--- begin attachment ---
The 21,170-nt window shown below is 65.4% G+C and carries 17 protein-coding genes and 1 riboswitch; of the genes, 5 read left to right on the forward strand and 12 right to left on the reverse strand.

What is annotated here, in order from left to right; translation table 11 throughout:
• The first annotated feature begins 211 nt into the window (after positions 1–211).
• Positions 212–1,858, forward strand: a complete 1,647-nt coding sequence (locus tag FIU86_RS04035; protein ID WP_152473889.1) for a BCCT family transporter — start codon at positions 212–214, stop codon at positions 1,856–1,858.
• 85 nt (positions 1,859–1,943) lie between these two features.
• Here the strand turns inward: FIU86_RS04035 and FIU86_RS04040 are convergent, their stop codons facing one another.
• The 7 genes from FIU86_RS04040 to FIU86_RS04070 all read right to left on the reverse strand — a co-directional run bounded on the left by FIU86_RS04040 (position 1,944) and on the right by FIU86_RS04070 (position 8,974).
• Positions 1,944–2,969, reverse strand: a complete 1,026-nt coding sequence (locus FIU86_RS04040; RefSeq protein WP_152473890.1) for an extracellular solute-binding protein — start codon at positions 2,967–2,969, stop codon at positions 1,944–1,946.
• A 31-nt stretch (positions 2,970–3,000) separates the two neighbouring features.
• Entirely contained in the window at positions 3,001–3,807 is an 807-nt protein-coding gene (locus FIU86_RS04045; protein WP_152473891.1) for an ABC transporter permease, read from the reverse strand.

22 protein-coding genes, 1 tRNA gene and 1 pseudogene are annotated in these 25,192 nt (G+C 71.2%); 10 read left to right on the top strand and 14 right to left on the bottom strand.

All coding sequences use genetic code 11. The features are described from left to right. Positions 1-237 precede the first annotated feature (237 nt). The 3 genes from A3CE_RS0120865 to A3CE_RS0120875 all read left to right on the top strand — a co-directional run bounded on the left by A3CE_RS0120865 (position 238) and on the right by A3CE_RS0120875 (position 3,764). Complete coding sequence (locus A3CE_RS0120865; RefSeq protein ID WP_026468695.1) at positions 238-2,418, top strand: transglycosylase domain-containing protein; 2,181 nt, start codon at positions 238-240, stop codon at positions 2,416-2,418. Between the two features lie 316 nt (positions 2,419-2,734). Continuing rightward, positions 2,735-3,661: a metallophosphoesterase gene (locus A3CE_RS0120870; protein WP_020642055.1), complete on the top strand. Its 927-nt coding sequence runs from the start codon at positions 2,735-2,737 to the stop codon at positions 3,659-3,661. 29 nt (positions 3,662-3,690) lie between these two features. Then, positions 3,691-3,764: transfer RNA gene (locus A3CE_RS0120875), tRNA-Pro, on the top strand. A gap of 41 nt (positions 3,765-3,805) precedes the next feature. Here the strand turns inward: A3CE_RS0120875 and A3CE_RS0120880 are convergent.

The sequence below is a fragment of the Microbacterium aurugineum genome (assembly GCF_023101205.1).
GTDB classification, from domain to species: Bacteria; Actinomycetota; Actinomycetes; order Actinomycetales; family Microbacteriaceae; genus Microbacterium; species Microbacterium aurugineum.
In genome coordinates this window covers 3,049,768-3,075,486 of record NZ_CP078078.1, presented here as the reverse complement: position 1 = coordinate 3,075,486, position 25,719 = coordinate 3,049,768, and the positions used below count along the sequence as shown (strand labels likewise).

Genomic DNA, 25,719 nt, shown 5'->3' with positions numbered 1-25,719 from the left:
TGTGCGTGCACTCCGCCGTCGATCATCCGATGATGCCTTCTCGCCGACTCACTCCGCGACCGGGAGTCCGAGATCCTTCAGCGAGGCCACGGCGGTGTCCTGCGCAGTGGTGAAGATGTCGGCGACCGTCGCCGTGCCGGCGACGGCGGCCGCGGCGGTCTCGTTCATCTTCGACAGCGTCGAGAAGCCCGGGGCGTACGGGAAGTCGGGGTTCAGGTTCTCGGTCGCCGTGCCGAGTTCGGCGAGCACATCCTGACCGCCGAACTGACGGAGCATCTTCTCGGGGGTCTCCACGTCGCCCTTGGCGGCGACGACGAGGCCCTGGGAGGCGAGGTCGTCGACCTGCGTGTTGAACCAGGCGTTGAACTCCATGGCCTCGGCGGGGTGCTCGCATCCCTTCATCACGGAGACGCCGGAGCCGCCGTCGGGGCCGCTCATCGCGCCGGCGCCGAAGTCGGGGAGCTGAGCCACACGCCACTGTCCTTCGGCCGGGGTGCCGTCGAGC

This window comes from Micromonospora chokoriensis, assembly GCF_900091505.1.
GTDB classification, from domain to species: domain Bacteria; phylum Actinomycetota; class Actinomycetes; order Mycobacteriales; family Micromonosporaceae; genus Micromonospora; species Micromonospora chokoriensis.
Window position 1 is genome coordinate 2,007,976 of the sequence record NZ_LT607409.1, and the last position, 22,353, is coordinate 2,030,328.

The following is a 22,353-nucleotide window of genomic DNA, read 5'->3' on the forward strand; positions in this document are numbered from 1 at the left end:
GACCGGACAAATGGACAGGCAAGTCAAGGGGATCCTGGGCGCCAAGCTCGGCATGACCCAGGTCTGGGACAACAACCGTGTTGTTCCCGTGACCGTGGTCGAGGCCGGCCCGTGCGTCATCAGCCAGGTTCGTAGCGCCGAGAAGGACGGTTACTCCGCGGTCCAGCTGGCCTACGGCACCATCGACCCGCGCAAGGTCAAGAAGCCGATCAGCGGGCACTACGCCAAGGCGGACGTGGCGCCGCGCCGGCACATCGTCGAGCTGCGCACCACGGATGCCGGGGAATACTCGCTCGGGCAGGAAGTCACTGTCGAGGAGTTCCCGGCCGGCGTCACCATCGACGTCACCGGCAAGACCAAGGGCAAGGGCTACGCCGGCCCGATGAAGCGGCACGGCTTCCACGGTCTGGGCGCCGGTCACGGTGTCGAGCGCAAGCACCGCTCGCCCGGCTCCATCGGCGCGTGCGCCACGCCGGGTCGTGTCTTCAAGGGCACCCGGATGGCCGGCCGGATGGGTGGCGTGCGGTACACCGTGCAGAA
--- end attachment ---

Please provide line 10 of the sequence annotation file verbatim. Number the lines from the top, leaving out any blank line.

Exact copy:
• Entirely contained in the window at positions 3,001–3,807 is an 807-nt protein-coding gene (locus FIU86_RS04045; protein WP_152473891.1) for an ABC transporter permease, read from the reverse strand.